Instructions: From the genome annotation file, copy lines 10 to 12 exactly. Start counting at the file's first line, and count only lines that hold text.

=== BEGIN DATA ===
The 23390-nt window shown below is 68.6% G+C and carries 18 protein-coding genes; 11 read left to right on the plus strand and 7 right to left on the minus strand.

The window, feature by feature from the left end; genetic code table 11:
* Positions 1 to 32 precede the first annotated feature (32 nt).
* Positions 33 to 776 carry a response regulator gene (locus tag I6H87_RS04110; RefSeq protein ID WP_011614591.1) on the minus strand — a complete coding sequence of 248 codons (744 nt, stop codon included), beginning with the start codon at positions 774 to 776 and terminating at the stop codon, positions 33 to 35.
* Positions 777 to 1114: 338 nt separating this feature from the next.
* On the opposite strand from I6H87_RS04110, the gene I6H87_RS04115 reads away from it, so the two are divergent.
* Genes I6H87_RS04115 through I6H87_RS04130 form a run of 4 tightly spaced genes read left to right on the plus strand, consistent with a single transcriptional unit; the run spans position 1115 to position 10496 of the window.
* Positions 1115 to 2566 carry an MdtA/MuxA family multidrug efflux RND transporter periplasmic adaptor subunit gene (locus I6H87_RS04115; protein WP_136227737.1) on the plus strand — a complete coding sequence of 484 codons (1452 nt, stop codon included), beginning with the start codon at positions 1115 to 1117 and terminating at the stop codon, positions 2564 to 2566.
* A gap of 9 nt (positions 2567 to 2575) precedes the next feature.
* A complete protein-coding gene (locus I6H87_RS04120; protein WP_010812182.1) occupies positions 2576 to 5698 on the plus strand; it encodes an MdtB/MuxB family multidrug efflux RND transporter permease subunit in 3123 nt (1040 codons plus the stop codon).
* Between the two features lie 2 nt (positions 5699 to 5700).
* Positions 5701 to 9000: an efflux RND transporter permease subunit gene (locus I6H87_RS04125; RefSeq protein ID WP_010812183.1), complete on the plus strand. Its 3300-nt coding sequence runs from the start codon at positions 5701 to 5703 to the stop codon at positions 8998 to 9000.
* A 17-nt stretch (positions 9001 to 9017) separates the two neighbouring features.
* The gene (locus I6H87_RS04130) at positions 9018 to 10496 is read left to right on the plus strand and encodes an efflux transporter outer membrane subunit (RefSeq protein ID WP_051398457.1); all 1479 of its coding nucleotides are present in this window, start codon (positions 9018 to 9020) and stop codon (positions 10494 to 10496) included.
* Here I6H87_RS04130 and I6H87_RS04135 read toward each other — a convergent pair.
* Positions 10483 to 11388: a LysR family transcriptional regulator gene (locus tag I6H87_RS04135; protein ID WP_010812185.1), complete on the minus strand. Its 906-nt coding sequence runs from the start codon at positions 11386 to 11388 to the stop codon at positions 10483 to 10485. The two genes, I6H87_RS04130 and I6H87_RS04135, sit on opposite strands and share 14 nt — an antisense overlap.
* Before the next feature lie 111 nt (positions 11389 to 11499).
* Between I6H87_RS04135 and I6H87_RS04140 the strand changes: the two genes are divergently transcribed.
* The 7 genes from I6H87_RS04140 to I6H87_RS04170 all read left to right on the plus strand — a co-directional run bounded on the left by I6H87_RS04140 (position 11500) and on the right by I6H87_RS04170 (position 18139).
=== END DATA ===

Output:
* A complete protein-coding gene (locus I6H87_RS04120; protein WP_010812182.1) occupies positions 2576 to 5698 on the plus strand; it encodes an MdtB/MuxB family multidrug efflux RND transporter permease subunit in 3123 nt (1040 codons plus the stop codon).
* Between the two features lie 2 nt (positions 5699 to 5700).
* Positions 5701 to 9000: an efflux RND transporter permease subunit gene (locus I6H87_RS04125; RefSeq protein ID WP_010812183.1), complete on the plus strand. Its 3300-nt coding sequence runs from the start codon at positions 5701 to 5703 to the stop codon at positions 8998 to 9000.